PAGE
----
What impact will "printing" new money really have?

5 November 2009

The Bank of England has increased the amount of new money being created to £200 billion, and voted to maintain the interest rate at 0.5%.

As expected, the central bank’s Monetary Policy Committee (MPC) has announced an extension to its plans to help lift the UK out of recession. It has already created £175 billion of new money as part of its radical quantitative easing scheme, but will now increase this amount by £25 billion.

Despite hints from the newest member of the MPC, Adam Posen, earlier this month that quantitative easing wouldn’t be extended further, the slow economic recovery appears to have prompted the Bank of England to take action.

Official data recently revealed that the UK remained in recession in September, with the economy contracting 0.4% since July. The country has now seen six consecutive quarters of economic contraction for first time since figures were first recorded in 1955.

Meanwhile, the official rate of interest has remained at an all-time low of 0.5% since March, having been cut from 5% in October last year. The MPC has maintained the base rate at 0.5% for a further month, until the outlook for economic recovery and inflation are more certain.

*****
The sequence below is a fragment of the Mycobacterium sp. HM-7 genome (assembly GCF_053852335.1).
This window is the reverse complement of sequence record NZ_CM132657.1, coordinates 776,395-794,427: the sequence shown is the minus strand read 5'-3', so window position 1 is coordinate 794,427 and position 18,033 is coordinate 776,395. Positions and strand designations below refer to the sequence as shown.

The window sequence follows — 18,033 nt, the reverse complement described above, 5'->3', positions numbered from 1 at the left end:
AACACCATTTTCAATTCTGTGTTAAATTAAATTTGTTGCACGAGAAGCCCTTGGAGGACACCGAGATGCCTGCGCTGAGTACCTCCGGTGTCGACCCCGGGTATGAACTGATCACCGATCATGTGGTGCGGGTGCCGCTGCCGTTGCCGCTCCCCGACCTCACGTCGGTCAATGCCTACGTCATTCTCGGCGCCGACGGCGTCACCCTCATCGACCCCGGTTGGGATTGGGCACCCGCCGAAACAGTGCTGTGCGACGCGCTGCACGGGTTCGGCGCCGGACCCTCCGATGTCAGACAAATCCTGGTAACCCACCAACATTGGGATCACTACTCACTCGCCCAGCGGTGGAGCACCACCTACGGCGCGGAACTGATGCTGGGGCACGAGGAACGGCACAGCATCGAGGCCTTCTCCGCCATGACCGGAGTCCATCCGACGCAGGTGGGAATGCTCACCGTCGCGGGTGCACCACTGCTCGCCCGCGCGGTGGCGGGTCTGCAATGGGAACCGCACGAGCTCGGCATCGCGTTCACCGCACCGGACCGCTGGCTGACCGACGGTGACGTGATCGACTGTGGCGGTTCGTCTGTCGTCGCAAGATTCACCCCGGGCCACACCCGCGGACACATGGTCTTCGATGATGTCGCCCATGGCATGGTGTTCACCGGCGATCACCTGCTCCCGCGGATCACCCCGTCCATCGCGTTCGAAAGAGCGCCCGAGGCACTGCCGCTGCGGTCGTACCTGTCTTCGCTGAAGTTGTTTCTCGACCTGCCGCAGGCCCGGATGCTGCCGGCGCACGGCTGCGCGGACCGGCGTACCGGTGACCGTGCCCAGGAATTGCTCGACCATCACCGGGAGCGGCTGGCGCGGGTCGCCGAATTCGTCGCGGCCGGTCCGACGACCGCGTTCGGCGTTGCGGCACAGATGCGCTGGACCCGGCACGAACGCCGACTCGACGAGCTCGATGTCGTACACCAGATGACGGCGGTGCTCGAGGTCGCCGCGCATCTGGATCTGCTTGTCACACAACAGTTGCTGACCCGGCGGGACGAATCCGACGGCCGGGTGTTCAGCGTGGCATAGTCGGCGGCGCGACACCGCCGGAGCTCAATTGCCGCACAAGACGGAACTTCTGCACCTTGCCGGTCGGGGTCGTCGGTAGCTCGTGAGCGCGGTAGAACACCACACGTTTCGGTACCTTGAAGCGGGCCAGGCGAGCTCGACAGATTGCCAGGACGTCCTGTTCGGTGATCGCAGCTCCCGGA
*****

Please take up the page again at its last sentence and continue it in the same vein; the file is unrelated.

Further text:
The sharp reduction in the base rate was intended to not only help control inflation, but also ease the pressure on credit-crunched households. However, one of the knock-on effects of the low rate is that it arguably discourages banks from lending, as they cannot afford to issue loans and mortgages based on such a low rate of interest.

For that reason, some pundits think the base rate may be increased slightly in December or the new year.

Generally speaking, periods of high inflation are tackled with high interest rates, as this makes it more expensive for people to borrow to spend and, therefore, dampens demand.

Currently the headline rate of inflation, known as the Consumer Prices Index (CPI), is just 1.1% - its lowest level for five years and well below the Bank of England’s 2% inflation target.

However, how long inflation remains low remains to be seen, as quantitative easing by its very nature poses the risk of high inflation – or hyperinflation. This happened in Germany in the 1920s and modern-day Zimbabwe.

Ros Altmann, an independent policy expert, has previously warned that quantitative easing is a “dangerous experiment” and poses “dire” inflationary consequences especially for pensioners on fixed incomes.

The fact that, since the quantitative easing programme was started, inflation has fallen rather than risen is testament to the hold the economic crisis really has on the UK.

"Ordinarily when governments print money, sell bonds, nationalise banks and go on an enormous ‘quantitative easing’ spree, the eventual outcome is inflation," says James Hughes, chief economist at Black Swan Capital Wealth Management.

A £25 billion extension to quantative easing is, however, expected to have a negative impact on the value of the pound. Duncan Higgins, senior analyst at Caxton FX, says: "[Extending quantitative easing will] further dampen demand for UK assets, sending the pound broadly lower, particularly as other central banks have given signals that they will soon begin tightening their respective monetary policies.”


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